I'll chime in as to why I chose Cornell over both Stanford and Berkeley. I'm interested in condensed matter experiment (playing with nanostructures in particular), and Cornell just destroys Stanford physics and Stanford applied physics in terms of interesting and high-profile CME/nanostructures research, and Cornell's facilities blow Stanford's out of the water. The CME rankings are absolute nonsense with regards to Stanford!! Berkeley is the only school that can try and compete with Cornell's facilities in terms of nanofabrication (maybe also UCSB once their new facility gets on its feet), but Berkeley's Molecular Foundry operates very differently than Cornell's CNF. CNF just blew my mind with all of the equipment available, and once you are trained and get a badge, you can go in there and use it any time of day or night, 24/7. At Berkeley, you have to submit an application to use the facilities, have it approved for funding, then schedule a very specific time during business hours. Yes, you don't have to work first-come-first-serve like you do at CNF, but CNF just seemed to have way more freedom and flexibility, and WAY more cool stuff!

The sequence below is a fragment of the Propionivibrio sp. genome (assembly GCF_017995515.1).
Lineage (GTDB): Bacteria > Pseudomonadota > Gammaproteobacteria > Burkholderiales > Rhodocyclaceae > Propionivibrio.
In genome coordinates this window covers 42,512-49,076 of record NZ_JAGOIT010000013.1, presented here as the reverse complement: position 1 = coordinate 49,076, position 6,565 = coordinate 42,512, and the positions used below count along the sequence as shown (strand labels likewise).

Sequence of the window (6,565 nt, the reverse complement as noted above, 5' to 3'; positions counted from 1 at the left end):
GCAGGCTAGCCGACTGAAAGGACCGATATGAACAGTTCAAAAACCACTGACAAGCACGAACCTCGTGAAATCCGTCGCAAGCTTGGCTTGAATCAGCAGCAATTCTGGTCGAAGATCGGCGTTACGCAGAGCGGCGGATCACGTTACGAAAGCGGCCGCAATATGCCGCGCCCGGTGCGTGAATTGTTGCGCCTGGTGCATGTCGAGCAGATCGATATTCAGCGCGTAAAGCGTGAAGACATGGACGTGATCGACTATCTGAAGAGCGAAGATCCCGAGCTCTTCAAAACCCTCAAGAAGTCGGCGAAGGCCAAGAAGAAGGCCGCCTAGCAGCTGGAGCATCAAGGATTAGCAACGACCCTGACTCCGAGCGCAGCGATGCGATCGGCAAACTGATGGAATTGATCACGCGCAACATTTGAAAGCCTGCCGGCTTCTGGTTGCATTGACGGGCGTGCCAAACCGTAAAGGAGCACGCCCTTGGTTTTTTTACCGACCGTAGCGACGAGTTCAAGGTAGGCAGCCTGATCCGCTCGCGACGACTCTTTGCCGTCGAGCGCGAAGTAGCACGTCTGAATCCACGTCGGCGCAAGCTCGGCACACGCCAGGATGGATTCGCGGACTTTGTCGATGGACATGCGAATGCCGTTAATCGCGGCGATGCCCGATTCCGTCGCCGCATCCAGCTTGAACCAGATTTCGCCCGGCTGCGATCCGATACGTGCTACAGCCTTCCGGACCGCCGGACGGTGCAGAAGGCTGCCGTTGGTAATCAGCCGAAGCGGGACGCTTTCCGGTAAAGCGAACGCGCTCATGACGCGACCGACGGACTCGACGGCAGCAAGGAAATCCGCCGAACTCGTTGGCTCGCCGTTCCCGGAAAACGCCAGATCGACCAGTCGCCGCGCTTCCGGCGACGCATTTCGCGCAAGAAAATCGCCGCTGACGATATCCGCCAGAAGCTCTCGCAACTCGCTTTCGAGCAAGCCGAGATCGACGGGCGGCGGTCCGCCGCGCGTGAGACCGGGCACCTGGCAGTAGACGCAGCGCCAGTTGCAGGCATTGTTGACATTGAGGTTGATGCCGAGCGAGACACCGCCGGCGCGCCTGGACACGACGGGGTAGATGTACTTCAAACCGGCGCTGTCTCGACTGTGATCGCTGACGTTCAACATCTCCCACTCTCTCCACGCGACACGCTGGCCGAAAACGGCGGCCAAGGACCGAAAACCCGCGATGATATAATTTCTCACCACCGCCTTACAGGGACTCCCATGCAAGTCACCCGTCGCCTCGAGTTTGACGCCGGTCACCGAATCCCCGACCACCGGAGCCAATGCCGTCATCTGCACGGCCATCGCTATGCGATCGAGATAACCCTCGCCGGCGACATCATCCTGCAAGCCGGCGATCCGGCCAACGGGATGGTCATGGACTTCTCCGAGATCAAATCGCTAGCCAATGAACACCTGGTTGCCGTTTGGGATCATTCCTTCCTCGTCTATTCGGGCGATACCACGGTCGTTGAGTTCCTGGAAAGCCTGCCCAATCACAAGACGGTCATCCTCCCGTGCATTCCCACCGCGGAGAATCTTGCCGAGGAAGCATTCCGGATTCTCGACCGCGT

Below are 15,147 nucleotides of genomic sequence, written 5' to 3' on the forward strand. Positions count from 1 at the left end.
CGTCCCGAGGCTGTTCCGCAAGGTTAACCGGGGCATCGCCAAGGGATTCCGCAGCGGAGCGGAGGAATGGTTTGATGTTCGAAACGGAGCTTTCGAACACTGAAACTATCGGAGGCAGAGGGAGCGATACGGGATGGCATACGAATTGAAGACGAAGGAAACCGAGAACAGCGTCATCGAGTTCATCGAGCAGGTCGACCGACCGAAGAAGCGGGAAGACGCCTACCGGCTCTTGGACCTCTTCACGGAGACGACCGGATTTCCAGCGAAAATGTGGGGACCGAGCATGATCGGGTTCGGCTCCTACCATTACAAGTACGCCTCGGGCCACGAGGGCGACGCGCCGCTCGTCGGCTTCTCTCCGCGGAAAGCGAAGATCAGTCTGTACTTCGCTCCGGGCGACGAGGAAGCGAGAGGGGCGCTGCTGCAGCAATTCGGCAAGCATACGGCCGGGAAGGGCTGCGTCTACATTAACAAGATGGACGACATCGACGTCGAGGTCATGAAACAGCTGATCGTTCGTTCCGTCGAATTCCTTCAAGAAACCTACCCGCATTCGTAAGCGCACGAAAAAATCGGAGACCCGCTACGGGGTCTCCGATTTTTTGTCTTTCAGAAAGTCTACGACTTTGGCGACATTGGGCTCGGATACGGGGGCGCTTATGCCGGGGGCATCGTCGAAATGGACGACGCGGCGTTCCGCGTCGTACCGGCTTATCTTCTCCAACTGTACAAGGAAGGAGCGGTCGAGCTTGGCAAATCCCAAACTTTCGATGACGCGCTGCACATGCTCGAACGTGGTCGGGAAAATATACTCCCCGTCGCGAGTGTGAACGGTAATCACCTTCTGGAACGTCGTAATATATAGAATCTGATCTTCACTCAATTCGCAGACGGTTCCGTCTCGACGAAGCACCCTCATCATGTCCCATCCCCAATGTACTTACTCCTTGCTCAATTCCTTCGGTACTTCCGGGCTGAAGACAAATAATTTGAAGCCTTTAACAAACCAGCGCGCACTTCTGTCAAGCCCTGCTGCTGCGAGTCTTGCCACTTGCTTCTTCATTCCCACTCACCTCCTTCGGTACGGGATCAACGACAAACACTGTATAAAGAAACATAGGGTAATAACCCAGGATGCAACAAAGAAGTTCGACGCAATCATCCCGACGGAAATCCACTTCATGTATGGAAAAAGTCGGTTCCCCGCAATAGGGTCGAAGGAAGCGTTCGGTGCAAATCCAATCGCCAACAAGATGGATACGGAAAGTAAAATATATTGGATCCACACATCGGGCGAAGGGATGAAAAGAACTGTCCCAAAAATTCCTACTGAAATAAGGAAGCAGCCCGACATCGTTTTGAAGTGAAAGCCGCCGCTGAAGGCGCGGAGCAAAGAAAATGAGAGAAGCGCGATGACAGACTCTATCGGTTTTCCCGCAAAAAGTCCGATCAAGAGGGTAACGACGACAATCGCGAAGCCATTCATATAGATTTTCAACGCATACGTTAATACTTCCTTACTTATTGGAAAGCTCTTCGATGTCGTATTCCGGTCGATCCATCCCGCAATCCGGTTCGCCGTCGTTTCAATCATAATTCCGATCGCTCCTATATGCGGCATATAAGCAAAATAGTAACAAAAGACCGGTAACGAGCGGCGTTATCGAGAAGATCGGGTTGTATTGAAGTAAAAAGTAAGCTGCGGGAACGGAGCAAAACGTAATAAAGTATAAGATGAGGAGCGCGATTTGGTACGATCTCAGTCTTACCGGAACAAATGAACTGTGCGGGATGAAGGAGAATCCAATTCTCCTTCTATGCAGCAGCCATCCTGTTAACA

I also found the environment at Cornell very friendly and the most active and encouraging towards interdisciplinary research. Everything about the department seems meant to foster collaborations.
Also, some of the most high-powered research groups in CME/nanostructures are located at Cornell. For nanotechnology, I think it is absolutely the best in the country.
Did I mention everyone is super friendly here?!
If you can't tell, I love Cornell and I'm having a great time here!